The Monday night caucuses were the biggest moment in four years for Iowa Democratic Party. They screwed it up beyond belief. They had one task: to produce timely, accurate, and reliable vote totals, and they failed completely. TV anchors sat around filling time, waiting for Godot to show up with election returns. None appeared. The candidates themselves began flying off to New Hampshire for next week’s primary.
It was a fiasco, a huge embarrassment not only for state officials but for the national party. It denied the winners their big moment before the TV cameras on election night—and the fundraising bonus that goes with it. It left the losers wondering if they’ve been robbed. It left Iowans questioning whether they will ever hold caucuses again or keep their prime spot as first-in-the-nation. The bitterness over this mess will linger, and the Republicans will exploit it.
To begin with, this failure makes the Democratic Party look ridiculous. The damage is compounded because they are the “party of government.” That’s their brand, and it been since Franklin Roosevelt proposed the New Deal. Democratic policies almost always call for more government, run from Washington. When people point to social or economic problems, Democrats reflexively respond with laws, regulations, and bureaucracies to tackle them (and taxes to pay for them). That prospect looks a lot less appealing when you can’t count the votes in a high school gym. It doesn’t encourage people to say, “These are just the people to handle my healthcare.”
Second, Bernie’s voters came into the caucuses (a) thinking they would win, and (b) not trusting the party apparatchiks to give them a fair shake. This mess deepens those fears. If they don’t come away victorious, many Sanders supporters will think they were cheated. That’s a problem for Democrats, who need a united party to win in November. The fiasco in Iowa only deepens the mistrust between Bernie’s supporters and the party’s traditional center-left. It was already deep, and “mistrust” may be too mild a word.
Third, the confusion over vote-counting in Iowa underscores a larger, more ominous problem: Americans’ declining confidence in the integrity of their elections and the legitimacy of the winners. For democracy to flourish, voters must believe elections are fair and the winners honestly chosen. The public’s growing skepticism is fed by party leaders who refuse to accept defeat graciously. That’s more than simple courtesy. It is the foundation for the peaceful transfer of power between opposing parties, democracy’s great achievement. That transfer requires that the losers publicly acknowledge the winners’ legitimacy.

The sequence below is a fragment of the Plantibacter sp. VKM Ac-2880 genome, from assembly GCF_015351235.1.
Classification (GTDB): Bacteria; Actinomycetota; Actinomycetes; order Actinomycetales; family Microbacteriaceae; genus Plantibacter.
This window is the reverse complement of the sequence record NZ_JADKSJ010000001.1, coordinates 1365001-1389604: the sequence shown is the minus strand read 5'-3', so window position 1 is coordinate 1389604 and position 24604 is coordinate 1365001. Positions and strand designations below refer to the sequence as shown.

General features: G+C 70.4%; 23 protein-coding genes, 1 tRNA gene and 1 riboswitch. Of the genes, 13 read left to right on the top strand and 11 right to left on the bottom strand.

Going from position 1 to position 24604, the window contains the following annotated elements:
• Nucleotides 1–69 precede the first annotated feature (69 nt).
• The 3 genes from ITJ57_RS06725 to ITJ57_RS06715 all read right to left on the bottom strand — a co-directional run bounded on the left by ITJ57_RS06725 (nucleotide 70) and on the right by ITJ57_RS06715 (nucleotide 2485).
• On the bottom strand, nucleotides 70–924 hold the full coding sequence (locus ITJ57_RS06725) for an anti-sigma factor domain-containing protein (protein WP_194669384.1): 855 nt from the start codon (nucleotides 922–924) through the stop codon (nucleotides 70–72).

In recent years, losers have grown more reluctant to do that. At a 2016 Republican presidential debate, a moderator asked the candidates if they would accept the results if they lost. It was troubling enough that the question needed to be asked. It was more troubling that Donald Trump didn’t immediately say “yes.” (He did later.) Unfortunately, nobody asked the Democratic candidates. They should have.
The Democrats’ refusal to accept the 2016 results has been the leitmotif of the entire Trump presidency. Hillary Clinton has never accepted her loss. She has never given a full-throated acknowledgment that Trump was honestly elected. Her party seems to agree. It was why they pressed for the Mueller investigation. Dissatisfied with those findings, Adam Schiff is now making the same argument about the coming election. Unless we remove Trump immediately, he told the Senate trial, he might steal the 2020 election. That’s nothing more than a dangerous slur unless he provides supporting evidence. He hasn’t. But it’s the thought that counts, and it’s a malicious thought. Still, it does highlight the crucial importance of fair elections and reliable results. What happened in Iowa doesn’t help.
Monday night’s Iowa Caucuses were a mess, a debacle, a failure, a fiasco . . . a Dead Parrot. They made the Democratic Party look incompetent, stole the spotlight from the winners, deepened the rift between Bernie Sanders and party regulars, and further eroded public trust in election integrity. It’s hard to image a worse way to begin the primary season.
Charles Lipson is the Peter B. Ritzma Professor of Political Science Emeritus at the University of Chicago, where he founded the Program on International Politics, Economics, and Security. He can be reached at firstname.lastname@example.org